Tuesday, September 18, 2012

Posterior Tongue Tie, In Short

Many of you- especially my FaceBook friends- have been following the ups & downs of Liam's feeding difficulties. While I plan on writing a fuller narrative of how we discovered his problem and (through many pitfalls and dead-ends!) got a diagnosis, and the finally a correction, I've been wanting to wait until we are further along in the happy chapter of that narrative (I try and remain hopeful that such a happy chapter will come).

A view of his maxillary (lip) tie- see how
it extends all the way through his gum?
But many of our friends & family have also been a bit confused about what exactly is "wrong" with Liam.  He's always been fairly big for his age and seems a perfectly healthy little guy, so what was the big deal?

He has a condition known as "posterior lingual tie"- or posterior tongue tie, PTT for short- as well as a "maxillary tie."  Basically, his tongue was tied down to the floor of his mouth in the back, so it was really hard for him to swallow correctly. Apparently your tongue does all these amazing things in rapid succession-- closing off your airway so whatever you swallow doesn't drown you, and directing it down into your stomach rather than up into your nose. When the tongue is restricted it can't do those things, so he would regularly choke and aspirate milk into his trachea/lungs. This isn't a huge deal with breast milk, which is antiviral, sterile, and easily absorbed by the lung tissue, but you can imagine it would be really really bad with, say, guacamole, in a few years. He also swallowed tons of extra air, causing painful gas bubbles and acid reflux. AND he would get confused and send food up through his nose instead of down into his stomach. Not comfy when it was breast milk, but was LESS comfy when it was Tylenol or Diflucan (a medicine he was taking). Reflux causes its own problems (as I full well know from Eowyn... looking back I wonder if she had a mild PTT that resolved itself around 5 months). Liam also had a lip tied too closely to his upper gum, which made it impossible for him to get an air-tight seal (therefore suction) on a nipple, and could cause cavities and orthodontic problems later. I have a very fast let-down of milk, which would be a challenge for any baby to handle (Eowyn had some difficulties too), but he was absolutely overwhelmed.  On the one hand, the amount of milk that shot down his throat meant he always got enough, but on the other hand, it meant he quickly grew genuinely frightened of eating-- the poor kid felt like he was being water-boarded!  Both ties together meant that his "latch" (the way he grabbed onto whatever he was using to eat) was always too shallow, that he "chewed" rather than sucked.  That's painful for a mom, and can damage her tissues so she has recurrent or chronic infections like thrush, which is in turn bad for the baby (causes colic, skin rashes, sore mouth, fatigue, lowered immune function).  Check for all of the above.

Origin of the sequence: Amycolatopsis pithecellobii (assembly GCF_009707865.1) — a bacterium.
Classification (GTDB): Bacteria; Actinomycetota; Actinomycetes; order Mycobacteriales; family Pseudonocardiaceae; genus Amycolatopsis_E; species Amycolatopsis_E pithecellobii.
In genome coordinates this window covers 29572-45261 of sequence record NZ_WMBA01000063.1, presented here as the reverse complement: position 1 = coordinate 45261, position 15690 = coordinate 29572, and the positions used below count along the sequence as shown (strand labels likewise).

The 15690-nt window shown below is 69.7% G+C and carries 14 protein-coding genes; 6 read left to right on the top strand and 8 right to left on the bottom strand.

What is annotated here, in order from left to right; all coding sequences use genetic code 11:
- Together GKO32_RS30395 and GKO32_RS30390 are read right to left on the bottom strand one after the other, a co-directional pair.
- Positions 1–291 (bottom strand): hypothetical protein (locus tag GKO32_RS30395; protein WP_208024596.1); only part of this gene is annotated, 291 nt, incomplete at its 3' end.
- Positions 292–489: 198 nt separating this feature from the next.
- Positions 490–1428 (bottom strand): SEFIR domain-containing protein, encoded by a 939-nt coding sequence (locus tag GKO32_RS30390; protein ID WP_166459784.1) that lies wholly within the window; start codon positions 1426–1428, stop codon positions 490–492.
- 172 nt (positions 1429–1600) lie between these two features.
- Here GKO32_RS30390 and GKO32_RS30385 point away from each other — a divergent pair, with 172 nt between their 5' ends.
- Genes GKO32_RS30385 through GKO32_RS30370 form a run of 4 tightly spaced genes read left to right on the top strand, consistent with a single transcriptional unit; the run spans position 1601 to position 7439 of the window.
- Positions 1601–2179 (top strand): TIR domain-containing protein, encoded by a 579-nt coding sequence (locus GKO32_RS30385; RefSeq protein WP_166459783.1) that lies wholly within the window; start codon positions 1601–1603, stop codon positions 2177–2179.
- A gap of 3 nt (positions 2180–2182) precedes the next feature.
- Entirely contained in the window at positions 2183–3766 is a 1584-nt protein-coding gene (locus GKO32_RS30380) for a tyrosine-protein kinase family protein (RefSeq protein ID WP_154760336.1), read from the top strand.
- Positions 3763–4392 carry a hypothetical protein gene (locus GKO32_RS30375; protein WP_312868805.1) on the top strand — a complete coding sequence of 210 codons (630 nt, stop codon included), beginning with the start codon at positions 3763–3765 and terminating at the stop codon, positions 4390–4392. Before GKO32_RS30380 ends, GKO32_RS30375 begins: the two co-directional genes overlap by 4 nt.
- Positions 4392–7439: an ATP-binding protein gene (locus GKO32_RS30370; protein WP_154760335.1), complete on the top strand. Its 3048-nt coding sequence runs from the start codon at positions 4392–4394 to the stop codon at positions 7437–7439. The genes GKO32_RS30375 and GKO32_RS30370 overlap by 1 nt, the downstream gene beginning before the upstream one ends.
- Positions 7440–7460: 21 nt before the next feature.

You can see how the frenulum (that little membrane under his tongue)
is pretty raised up from the floor of his mouth

The most pressing problem, though, was his total resistance to eating.  He would refuse to eat-- burying his tiny face away from breast or bottle, screaming, crying, refusing to suck or latch, becoming frantically upset-- for hours.  While most babies his age eat every 3 hours, he would regularly make himself go 6 hours between feedings during the day, and it would take me up to 3 hours to get him to finally eat.  When he did eat he would have the problems listed above, and all of them were just getting worse.  Nursing was hard because it was painful for me, frustrating for him, and physically taxing for us both.  A bottle was no better because he had trouble sucking hard enough to get a bottle down, and he resisted it as hard as he did me.
You can see that he wasn't able to raise his tongue
very high (I never saw him touch the roof of his mouth with it)

The surgery he had was simply a doctor (the dentist Dr. Kotlow in Albany, NY) taking lasers and slicing through those extra membranes (in most people they disappear somewhere along the intra-uterine part of our lives).  Sorry, Daddy Ron-- he won't have a gap between his two front teeth any more. :)

The more I learn about the simple reflexes of swallowing & breathing-- they are actually WAY complex-- the more I marvel at just how fearfully and wonderfully we are made by a GOOD, beauty & order-loving Creator!


Elizabeth Carlson said...

I found this post while searching for answers for my dear sons eating issue and I could have written this myself. He is having his tongue and lip released in a few days...please tell me your son got better after his surgery.

Eowyn's Heir said...

Because of my son's age at time of release, he'd already become orally defensive so our road to recovery was not so straightforward as it could have been. But YES, the release was crucial in his recovery, and we went on to happily, exclusively nurse pain-free until he was 2 years 3 months.

Unknown said...

I know this is years later, but I just found your post as I was searching for information regarding tongue ties and aspirating. My son was found to have severe silent aspiration when he was just two weeks, so he has been on a feeding tube (now 4 months). We recently discovered that he had a tongue and lip tie and we corrected those almost two weeks ago. His next swallow study is in a week. Did your son's aspiration end after correcting his ties?

Eowyn's Heir said...

Yes, he did outgrow it! We did some speech therapy as well. But yes, now he is 6 with absolutely no after effects at all that we can tell.